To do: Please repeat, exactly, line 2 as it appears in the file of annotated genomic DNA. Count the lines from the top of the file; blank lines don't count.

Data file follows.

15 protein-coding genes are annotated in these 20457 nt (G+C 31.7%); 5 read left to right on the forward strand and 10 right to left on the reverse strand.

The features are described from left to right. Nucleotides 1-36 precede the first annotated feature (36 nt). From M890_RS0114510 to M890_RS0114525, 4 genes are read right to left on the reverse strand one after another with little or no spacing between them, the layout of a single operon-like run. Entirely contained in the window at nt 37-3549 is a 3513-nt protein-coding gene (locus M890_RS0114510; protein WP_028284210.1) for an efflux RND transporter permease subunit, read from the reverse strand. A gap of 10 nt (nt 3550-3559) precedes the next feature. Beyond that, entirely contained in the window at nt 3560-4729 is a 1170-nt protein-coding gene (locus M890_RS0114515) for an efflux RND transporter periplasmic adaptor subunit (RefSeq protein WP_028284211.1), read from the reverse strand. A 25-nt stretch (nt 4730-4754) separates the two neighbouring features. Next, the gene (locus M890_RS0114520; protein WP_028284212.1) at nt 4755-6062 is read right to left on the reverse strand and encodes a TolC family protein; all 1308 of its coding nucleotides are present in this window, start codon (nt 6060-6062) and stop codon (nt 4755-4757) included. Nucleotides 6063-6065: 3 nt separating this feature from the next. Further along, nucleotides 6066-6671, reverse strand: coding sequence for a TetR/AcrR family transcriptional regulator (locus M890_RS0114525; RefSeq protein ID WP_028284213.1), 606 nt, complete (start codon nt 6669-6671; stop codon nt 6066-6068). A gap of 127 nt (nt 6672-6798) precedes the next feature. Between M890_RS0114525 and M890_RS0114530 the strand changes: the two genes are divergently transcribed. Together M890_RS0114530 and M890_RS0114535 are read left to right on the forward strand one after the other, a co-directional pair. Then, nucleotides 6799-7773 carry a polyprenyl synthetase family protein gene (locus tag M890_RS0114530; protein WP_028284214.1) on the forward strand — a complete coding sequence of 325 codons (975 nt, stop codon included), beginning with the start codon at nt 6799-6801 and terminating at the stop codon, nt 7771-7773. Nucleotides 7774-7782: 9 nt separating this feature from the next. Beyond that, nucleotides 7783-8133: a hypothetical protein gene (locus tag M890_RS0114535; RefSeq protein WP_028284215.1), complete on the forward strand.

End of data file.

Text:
The features are described from left to right. Nucleotides 1-36 precede the first annotated feature (36 nt). From M890_RS0114510 to M890_RS0114525, 4 genes are read right to left on the reverse strand one after another with little or no spacing between them, the layout of a single operon-like run. Entirely contained in the window at nt 37-3549 is a 3513-nt protein-coding gene (locus M890_RS0114510; protein WP_028284210.1) for an efflux RND transporter permease subunit, read from the reverse strand. A gap of 10 nt (nt 3550-3559) precedes the next feature. Beyond that, entirely contained in the window at nt 3560-4729 is a 1170-nt protein-coding gene (locus M890_RS0114515) for an efflux RND transporter periplasmic adaptor subunit (RefSeq protein WP_028284211.1), read from the reverse strand. A 25-nt stretch (nt 4730-4754) separates the two neighbouring features. Next, the gene (locus M890_RS0114520; protein WP_028284212.1) at nt 4755-6062 is read right to left on the reverse strand and encodes a TolC family protein; all 1308 of its coding nucleotides are present in this window, start codon (nt 6060-6062) and stop codon (nt 4755-4757) included. Nucleotides 6063-6065: 3 nt separating this feature from the next. Further along, nucleotides 6066-6671, reverse strand: coding sequence for a TetR/AcrR family transcriptional regulator (locus M890_RS0114525; RefSeq protein ID WP_028284213.1), 606 nt, complete (start codon nt 6669-6671; stop codon nt 6066-6068). A gap of 127 nt (nt 6672-6798) precedes the next feature. Between M890_RS0114525 and M890_RS0114530 the strand changes: the two genes are divergently transcribed. Together M890_RS0114530 and M890_RS0114535 are read left to right on the forward strand one after the other, a co-directional pair. Then, nucleotides 6799-7773 carry a polyprenyl synthetase family protein gene (locus tag M890_RS0114530; protein WP_028284214.1) on the forward strand — a complete coding sequence of 325 codons (975 nt, stop codon included), beginning with the start codon at nt 6799-6801 and terminating at the stop codon, nt 7771-7773. Nucleotides 7774-7782: 9 nt separating this feature from the next. Beyond that, nucleotides 7783-8133: a hypothetical protein gene (locus tag M890_RS0114535; RefSeq protein WP_028284215.1), complete on the forward strand.